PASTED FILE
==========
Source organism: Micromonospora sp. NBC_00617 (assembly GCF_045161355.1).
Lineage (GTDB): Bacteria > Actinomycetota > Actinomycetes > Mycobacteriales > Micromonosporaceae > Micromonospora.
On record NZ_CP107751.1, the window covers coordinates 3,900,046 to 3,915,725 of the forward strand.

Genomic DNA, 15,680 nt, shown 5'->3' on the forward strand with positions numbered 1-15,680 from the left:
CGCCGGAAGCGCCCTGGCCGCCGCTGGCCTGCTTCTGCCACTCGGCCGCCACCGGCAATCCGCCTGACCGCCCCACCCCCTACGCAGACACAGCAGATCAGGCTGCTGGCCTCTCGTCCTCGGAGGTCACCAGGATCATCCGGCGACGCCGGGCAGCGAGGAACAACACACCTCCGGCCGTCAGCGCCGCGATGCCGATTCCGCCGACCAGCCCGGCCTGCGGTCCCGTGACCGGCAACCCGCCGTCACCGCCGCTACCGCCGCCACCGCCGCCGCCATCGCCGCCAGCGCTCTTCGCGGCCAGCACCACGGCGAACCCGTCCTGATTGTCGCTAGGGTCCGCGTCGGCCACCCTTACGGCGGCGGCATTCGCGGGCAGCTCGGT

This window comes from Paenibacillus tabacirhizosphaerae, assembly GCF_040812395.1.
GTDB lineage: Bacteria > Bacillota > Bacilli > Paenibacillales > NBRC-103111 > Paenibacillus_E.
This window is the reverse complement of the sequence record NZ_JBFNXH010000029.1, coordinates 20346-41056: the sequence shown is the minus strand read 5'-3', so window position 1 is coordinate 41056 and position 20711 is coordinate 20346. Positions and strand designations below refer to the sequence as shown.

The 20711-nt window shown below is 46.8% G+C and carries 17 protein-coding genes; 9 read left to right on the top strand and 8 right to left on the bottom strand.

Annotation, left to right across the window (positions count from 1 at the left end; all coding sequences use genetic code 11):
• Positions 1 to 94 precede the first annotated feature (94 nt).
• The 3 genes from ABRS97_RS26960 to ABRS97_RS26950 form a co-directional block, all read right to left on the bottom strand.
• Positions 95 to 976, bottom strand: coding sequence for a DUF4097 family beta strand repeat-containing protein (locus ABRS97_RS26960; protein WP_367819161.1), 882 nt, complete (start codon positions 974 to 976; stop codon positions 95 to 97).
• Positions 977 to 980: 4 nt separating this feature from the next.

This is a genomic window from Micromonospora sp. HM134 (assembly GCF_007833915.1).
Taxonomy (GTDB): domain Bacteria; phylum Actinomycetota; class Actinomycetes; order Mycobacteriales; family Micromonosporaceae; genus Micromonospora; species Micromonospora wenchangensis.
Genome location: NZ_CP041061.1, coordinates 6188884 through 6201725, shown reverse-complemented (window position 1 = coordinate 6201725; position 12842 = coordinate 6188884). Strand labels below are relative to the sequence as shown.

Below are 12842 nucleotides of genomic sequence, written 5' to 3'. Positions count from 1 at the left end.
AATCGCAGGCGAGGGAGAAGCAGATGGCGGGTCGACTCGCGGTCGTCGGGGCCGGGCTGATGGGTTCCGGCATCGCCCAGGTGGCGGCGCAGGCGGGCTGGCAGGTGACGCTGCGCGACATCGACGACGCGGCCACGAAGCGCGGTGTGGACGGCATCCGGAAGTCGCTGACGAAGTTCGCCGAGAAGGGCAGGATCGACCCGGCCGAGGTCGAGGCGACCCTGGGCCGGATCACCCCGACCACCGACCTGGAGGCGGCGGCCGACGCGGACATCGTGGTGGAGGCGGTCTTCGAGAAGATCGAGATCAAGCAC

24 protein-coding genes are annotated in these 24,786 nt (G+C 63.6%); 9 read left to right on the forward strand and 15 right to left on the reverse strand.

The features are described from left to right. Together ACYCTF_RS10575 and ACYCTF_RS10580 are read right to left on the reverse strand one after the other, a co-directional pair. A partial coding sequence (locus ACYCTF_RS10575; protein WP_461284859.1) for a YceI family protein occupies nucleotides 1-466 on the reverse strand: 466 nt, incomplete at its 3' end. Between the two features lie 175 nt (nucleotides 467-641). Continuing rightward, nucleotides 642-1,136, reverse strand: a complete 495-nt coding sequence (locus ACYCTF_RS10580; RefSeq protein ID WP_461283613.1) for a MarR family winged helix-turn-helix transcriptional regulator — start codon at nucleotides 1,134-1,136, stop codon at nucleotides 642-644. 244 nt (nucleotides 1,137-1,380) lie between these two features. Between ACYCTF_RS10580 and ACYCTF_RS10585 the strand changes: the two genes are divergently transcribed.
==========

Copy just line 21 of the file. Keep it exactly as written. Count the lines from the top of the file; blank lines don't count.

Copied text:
The features are described from left to right. Together ACYCTF_RS10575 and ACYCTF_RS10580 are read right to left on the reverse strand one after the other, a co-directional pair. A partial coding sequence (locus ACYCTF_RS10575; protein WP_461284859.1) for a YceI family protein occupies nucleotides 1-466 on the reverse strand: 466 nt, incomplete at its 3' end. Between the two features lie 175 nt (nucleotides 467-641). Continuing rightward, nucleotides 642-1,136, reverse strand: a complete 495-nt coding sequence (locus ACYCTF_RS10580; RefSeq protein ID WP_461283613.1) for a MarR family winged helix-turn-helix transcriptional regulator — start codon at nucleotides 1,134-1,136, stop codon at nucleotides 642-644. 244 nt (nucleotides 1,137-1,380) lie between these two features. Between ACYCTF_RS10580 and ACYCTF_RS10585 the strand changes: the two genes are divergently transcribed.